Activities

Bird Watching in Michigan – Kirtland’s warbler

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If you planning a trip to the Great Lakes region and you are a bird watcher, you have an amazing opportunity to see one of the rarest birds on the planet – the Kirtland’s warbler.

Kirtland’s warbler (Dendroica kirtlandii) is one of the species of 56-member wood warbler (Parulidae) family. The bird has not been discovered by scientists till 1851. Since the 70’s Kirtland’s warbler has been on the federal endangered species list.

Kirtland’s warbler is unusual for many reasons. One of them is the fact that it nests only in few counties in Michigan’s Lower and Upper peninsulas, in Wisconsin and in Ontario, Canada and nowhere else on the planet.

 

Bird watching in Michigan - Kirtland's Warbler

Current nesting range of Kirtland’s warbler. Chart credit: U.S. Fish & Wildlife Service.

 

Until 1995 Kirtland’s warblers had only been found in the northern part of Michigan’s Lower Peninsula. Today, they also nest in the Upper Peninsula, and since 2007, have nested in Wisconsin and Ontario, Canada.

The Kirtland’s warbler census, done in 1971, revealed a 60 percent decline in its population. The reason behind it has been human interference with its environment. The bird’s nesting habitat consists of the mixed vegetation of grasses and shrubs below the branches of 5 to 20 years old jack pine forests. With the modern wildfire suppression, the natural cycle of burn and regrowth of the jack pine forest was disturbed, leading to significant reduction of population of Kirtland’s warblers.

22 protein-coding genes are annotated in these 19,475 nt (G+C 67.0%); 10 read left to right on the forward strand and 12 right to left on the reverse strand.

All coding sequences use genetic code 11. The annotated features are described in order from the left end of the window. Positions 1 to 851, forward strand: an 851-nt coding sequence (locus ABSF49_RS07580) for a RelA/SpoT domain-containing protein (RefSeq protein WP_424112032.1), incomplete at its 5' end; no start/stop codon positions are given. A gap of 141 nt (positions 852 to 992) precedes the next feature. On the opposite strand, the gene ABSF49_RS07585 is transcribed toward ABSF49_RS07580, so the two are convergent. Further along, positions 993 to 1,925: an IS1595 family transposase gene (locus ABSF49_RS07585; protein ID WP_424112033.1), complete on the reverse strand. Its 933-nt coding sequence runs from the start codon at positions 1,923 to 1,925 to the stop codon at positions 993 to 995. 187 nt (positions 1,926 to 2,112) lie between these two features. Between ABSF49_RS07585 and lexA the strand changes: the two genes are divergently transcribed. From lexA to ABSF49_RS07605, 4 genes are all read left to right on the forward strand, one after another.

Luckily, in the 70’s, when the bird was put on the federal endangered species list, also a Kirtland’s Recovery Team was created. The team’s main goal was re-establishing bird’s population at the minimum level of 1,000 pairs.

Through cooperation among the Forest Service, Michigan DNR, and the U.S. Fish & Wildlife Service, this goal has been met and exceeded. You can see the population growth on the Michigan DNR chart below.

 

Bird watching in Michigan - Kirtland's Warbler

Kirtland’s warbler male population in Michigan. Chart credit: Michigan DNR.

 

 

Where you can see Kirtland’s warbler

 

The guided tours are offered in Hartwick Pines State Park, located north of Grayling, MI. The tours will begin May 15  and end on July 4. They are scheduled daily at 7:00 am. Additionally, on weekends and holidays (Memorial Day, 4th of July) there will also be tours at 11 am. Tours will meet at the Michigan Forest Visitor Center.

You can find more info at Michigan Audubon Society website.

 

Bird watching in Michigan - Kirtland's Warbler

Photo credit: Joel Trick, U.S. Fish & Wildlife Service.

 

Kirtland’s warbler tours are also offered by the U.S. Forest Service in Mio, MI. The daily tours are organized from May 15 through May 31, 7 days a week at the Mio Ranger District of the Huron National Forest. The Kirtland’s warbler tour begins at 7:30 am at the Mio Ranger District office at 107 McKinley Road.

More information can be found at the U.S Forest Service website.

 

Another place where you can go on a guided Kirtland’s warbler tour is again in the Huron National Forest, but this time close to Oscoda, MI. The tours are offered by another branch of Michigan Audubon, the Au Sable Valley Audubon Chapter. They begin on May 21 and continue till Jul 1. Like the ones listed above, they begin early in the morning at 8 am at the Camp Inn Lodge, 3111 U.S.23 in Oscoda, MI.

More information is available at the Au Sable Valley Audubon website.

 

Bird watching in Michigan - Kirtland's Warbler

Photo credit: Dan Sudia, U.S.Fish & Wildlife Service.

 

Rich S. is a lifetime photographer and traveler based in Metro Detroit area. He has been traveling the Great Lakes area for over 30 years. Follow his blog about his trips, interesting activities and destinations in the Great Lakes region.

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